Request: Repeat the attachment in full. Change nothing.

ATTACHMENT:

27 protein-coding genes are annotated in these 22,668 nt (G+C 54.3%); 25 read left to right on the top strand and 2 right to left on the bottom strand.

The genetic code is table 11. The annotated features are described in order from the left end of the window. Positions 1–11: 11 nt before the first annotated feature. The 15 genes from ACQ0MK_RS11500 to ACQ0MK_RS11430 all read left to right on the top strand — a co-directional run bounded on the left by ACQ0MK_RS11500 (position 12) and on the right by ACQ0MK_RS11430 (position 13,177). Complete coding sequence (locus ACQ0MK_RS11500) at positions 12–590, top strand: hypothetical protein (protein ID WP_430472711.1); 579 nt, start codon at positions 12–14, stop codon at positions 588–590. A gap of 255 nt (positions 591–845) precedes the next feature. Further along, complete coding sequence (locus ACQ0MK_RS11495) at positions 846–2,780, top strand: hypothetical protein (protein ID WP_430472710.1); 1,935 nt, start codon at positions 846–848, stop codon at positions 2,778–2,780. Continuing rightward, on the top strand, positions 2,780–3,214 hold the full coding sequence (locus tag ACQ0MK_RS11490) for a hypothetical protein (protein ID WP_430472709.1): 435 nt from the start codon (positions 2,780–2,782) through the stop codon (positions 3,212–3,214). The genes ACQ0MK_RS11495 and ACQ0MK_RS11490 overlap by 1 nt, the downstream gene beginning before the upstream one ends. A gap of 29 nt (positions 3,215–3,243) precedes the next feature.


27 protein-coding genes are annotated in these 22,668 nt (G+C 54.3%); 25 read left to right on the top strand and 2 right to left on the bottom strand.

The genetic code is table 11. The annotated features are described in order from the left end of the window. Positions 1–11: 11 nt before the first annotated feature. The 15 genes from ACQ0MK_RS11500 to ACQ0MK_RS11430 all read left to right on the top strand — a co-directional run bounded on the left by ACQ0MK_RS11500 (position 12) and on the right by ACQ0MK_RS11430 (position 13,177). Complete coding sequence (locus ACQ0MK_RS11500) at positions 12–590, top strand: hypothetical protein (protein ID WP_430472711.1); 579 nt, start codon at positions 12–14, stop codon at positions 588–590. A gap of 255 nt (positions 591–845) precedes the next feature. Further along, complete coding sequence (locus ACQ0MK_RS11495) at positions 846–2,780, top strand: hypothetical protein (protein ID WP_430472710.1); 1,935 nt, start codon at positions 846–848, stop codon at positions 2,778–2,780. Continuing rightward, on the top strand, positions 2,780–3,214 hold the full coding sequence (locus tag ACQ0MK_RS11490) for a hypothetical protein (protein ID WP_430472709.1): 435 nt from the start codon (positions 2,780–2,782) through the stop codon (positions 3,212–3,214). The genes ACQ0MK_RS11495 and ACQ0MK_RS11490 overlap by 1 nt, the downstream gene beginning before the upstream one ends. A gap of 29 nt (positions 3,215–3,243) precedes the next feature.